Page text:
U.S. border officials say they still expect to keep frequent travellers moving quickly even if traffic increases in the Nexus lanes as a result of new-duty free rules.
On June 1, the duty-free limit on visits of more than 24 hours rose to $200 from $50. Canadians staying longer than 48 hours are now allowed to return with duty-free goods worth up to $800, up from $400.
After the new rules went into effect on Friday British Columbians flocked south of the border to take advantage of the new rules over the weekend, with standard lane lineups reaching up to an hour at some crossings.
But some Nexus users like Jessica Mushanski worry the duty-free changes could mean long lines even in the Nexus lane.
Mushanski, who has had a Nexus card for two years, says Nexus lineups have been getting longer in recent months, and worries the waits will only get worse now that Canadians can spend more money in the United States.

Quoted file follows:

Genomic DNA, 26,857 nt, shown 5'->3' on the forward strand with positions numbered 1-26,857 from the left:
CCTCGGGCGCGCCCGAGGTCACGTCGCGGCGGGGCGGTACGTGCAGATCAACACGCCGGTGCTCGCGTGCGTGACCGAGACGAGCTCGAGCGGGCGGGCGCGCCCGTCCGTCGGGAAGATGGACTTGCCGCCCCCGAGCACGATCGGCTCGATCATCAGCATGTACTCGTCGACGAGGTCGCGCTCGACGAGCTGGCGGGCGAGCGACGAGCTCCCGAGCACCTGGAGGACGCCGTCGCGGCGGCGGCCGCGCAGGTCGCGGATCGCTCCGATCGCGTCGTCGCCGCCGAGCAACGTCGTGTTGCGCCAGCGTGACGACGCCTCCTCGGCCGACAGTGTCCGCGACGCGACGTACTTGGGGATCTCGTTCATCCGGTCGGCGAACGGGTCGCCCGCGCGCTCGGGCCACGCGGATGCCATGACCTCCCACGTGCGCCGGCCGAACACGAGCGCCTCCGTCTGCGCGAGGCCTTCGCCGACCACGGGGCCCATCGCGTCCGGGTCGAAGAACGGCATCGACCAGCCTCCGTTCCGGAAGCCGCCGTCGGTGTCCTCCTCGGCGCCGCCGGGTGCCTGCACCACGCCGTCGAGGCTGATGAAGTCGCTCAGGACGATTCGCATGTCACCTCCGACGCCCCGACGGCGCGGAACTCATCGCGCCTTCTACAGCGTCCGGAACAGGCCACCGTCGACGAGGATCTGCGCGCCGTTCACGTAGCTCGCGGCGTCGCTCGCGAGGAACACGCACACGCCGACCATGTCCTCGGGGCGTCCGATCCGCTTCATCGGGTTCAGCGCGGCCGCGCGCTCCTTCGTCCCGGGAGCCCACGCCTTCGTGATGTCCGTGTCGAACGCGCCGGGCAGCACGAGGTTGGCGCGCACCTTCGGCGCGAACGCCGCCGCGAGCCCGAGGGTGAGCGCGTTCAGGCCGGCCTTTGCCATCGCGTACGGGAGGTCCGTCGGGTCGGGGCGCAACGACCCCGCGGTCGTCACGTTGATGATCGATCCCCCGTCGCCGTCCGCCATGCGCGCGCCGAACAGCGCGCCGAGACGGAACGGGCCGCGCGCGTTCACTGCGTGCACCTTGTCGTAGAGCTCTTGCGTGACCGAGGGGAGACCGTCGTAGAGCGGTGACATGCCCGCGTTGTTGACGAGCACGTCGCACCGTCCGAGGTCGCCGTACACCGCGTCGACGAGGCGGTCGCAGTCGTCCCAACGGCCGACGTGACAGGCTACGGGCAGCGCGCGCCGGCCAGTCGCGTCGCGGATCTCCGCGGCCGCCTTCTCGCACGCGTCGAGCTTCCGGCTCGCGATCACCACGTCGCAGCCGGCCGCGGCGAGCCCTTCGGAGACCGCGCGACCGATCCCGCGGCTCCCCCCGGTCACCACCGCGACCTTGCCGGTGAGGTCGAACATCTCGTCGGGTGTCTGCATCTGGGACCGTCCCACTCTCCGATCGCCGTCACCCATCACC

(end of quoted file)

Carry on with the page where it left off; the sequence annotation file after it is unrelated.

"I like it because I like to shop down there, so I like the increases, but if it's going to increase the flow of traffic going down ... If it continues in the Nexus line, I don't think I'll renew," she said.
More Nexus lanes
But Thomas Schreiber with U.S. Customs and Border Protection says long lineups shouldn't be a problem.
"I certainly hope more and more people take advantage of Nexus. It's an outstanding program," he said.
"Certainly in my time up here we've added more and more lanes at our ports of entry because population growth in Metro Vancouver keeps increasing, so I would forecast that eventually we would be adding more Nexus lanes."
He said the U.S. is working on a number of initiatives to reduce border wait times, including allowing anyone with a radio frequency ID card — like an enhanced drivers' license — to cross more easily.
The Canadian Border Services Agency says 675,000 people are Nexus members — and about 200,000 of them are B.C. residents.